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January 29, 2014

Owner of burned mill asks for more time for demolition

Scrap metal could pay to rip down gutted Merrimac Paper Co. building

LAWRENCE — The burned out remains of the Merrimac Paper Co. are unsafe, unsightly and toxic. A lawyer for the building owner David Padellaro yesterday said his client realizes this, but needs a month to work out demolition plans.

“All we are asking is for 30 days for the safe and secure demolition of the property,” said Methuen attorney Sal Tabit, who Padellaro retained Monday to represent him at a housing court hearing yesterday.

Susan Trippi, clerk magistrate for the Northeast Housing Court, presided over the 10:30 a.m. hearing yesterday to determine if there’s probable cause to issue a criminal complaint against Padellaro to tear down Merrimack Paper Co. at 9 So. Canal St. gutted by fire Jan. 13.

Trippi took the matter under advisement and could issue her decision on the criminal complaint by late this week. The Northeast Housing Court is on the second floor of the Fenton Judicial Center — the same building that houses Lawrence District Court.

In brief remarks, Raymond Hileman, a city code enforcement inspector, said the mill buildings are compromised, unsafe and need to be torn down. Tabit agreed.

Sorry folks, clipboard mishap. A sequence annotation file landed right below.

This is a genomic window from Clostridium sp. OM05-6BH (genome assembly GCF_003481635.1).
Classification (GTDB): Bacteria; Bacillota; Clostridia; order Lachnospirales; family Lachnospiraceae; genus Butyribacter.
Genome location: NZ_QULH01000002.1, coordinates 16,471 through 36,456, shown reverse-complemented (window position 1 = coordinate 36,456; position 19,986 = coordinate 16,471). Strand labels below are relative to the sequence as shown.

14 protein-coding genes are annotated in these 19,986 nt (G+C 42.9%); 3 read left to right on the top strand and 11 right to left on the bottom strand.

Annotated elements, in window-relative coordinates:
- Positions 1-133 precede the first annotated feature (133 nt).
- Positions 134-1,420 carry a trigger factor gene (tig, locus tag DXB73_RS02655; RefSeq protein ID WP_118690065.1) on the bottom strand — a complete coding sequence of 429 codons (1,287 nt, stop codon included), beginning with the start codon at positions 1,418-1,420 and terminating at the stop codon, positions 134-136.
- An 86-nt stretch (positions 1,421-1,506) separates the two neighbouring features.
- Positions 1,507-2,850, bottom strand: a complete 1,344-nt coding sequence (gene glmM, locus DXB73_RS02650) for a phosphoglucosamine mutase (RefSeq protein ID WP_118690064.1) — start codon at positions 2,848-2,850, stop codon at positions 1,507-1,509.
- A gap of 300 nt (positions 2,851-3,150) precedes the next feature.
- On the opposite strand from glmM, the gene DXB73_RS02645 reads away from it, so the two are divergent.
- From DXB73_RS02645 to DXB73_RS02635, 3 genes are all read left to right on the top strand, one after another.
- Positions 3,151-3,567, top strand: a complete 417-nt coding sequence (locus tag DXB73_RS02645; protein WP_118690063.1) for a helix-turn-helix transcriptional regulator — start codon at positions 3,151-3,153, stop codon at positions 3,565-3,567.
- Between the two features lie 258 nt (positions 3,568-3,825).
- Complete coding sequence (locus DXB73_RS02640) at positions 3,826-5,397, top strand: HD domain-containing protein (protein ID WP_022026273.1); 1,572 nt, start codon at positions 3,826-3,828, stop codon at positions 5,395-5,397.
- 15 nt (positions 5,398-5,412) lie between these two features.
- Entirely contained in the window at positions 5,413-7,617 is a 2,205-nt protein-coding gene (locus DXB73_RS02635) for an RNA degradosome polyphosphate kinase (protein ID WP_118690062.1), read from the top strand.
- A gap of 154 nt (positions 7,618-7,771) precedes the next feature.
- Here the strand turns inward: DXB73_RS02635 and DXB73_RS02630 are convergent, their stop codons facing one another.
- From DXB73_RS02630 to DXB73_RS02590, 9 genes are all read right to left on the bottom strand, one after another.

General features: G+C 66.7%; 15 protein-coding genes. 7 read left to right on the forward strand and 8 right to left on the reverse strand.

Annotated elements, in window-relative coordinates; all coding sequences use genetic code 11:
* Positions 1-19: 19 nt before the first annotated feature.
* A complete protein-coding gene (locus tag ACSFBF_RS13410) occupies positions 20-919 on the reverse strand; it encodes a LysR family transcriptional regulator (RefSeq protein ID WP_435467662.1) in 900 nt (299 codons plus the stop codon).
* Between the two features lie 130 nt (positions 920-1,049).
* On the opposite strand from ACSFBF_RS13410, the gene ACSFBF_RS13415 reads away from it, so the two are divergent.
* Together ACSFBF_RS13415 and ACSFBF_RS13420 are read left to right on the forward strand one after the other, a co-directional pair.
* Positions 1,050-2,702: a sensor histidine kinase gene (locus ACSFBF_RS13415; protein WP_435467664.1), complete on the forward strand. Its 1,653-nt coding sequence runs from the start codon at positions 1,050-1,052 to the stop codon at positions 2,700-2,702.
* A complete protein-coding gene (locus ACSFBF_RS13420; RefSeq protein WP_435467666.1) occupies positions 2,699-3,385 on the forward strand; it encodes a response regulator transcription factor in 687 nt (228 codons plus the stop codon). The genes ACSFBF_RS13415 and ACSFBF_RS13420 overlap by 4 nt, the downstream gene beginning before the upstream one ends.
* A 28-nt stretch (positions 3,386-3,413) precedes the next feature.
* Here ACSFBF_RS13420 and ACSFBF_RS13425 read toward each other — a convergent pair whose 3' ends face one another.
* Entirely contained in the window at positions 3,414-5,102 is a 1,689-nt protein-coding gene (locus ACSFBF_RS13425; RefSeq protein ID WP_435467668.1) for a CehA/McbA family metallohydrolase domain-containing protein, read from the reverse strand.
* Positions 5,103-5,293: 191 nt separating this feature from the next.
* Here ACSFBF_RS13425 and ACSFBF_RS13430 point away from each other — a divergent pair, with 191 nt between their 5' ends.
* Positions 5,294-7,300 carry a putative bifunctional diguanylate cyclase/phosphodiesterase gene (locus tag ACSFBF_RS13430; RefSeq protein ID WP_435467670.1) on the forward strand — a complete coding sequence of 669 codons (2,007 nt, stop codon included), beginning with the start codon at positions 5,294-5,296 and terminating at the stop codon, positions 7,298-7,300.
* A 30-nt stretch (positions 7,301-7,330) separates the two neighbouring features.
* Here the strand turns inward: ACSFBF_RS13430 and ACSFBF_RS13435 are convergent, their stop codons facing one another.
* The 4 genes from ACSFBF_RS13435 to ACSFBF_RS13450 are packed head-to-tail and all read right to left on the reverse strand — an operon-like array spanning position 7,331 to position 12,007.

“The place is unsafe. There is no question about it,” Tabit said.

But Tabit said the city told Padellaro, 50, of Seabrook, N.H., to demolish the mill two days after the fire. His client needs additional time to make plans, he said.

Trippi asked if Padellaro has the money for the job. “Can he actually accomplish this?” she said.

Tabit said the mill is steel frame and could reap between $150,000 to $175,000 in scrap metal value. Padellaro may be able to leverage the $10,000 in demolition costs in exchange for scrap metal value, Tabit said.

A contractor “could do the work in exchange for the value of the scrap metal,” Tabit said.

Padellaro, a former Lawrence police officer fired in 1998 for misconduct, owed the city $5.4 million in unpaid property taxes, sewer and water bills, fire watch fees and interest. He inherited the debts when he bought the mill from Andover developer Stephen Stapinski for $1 in 2010.

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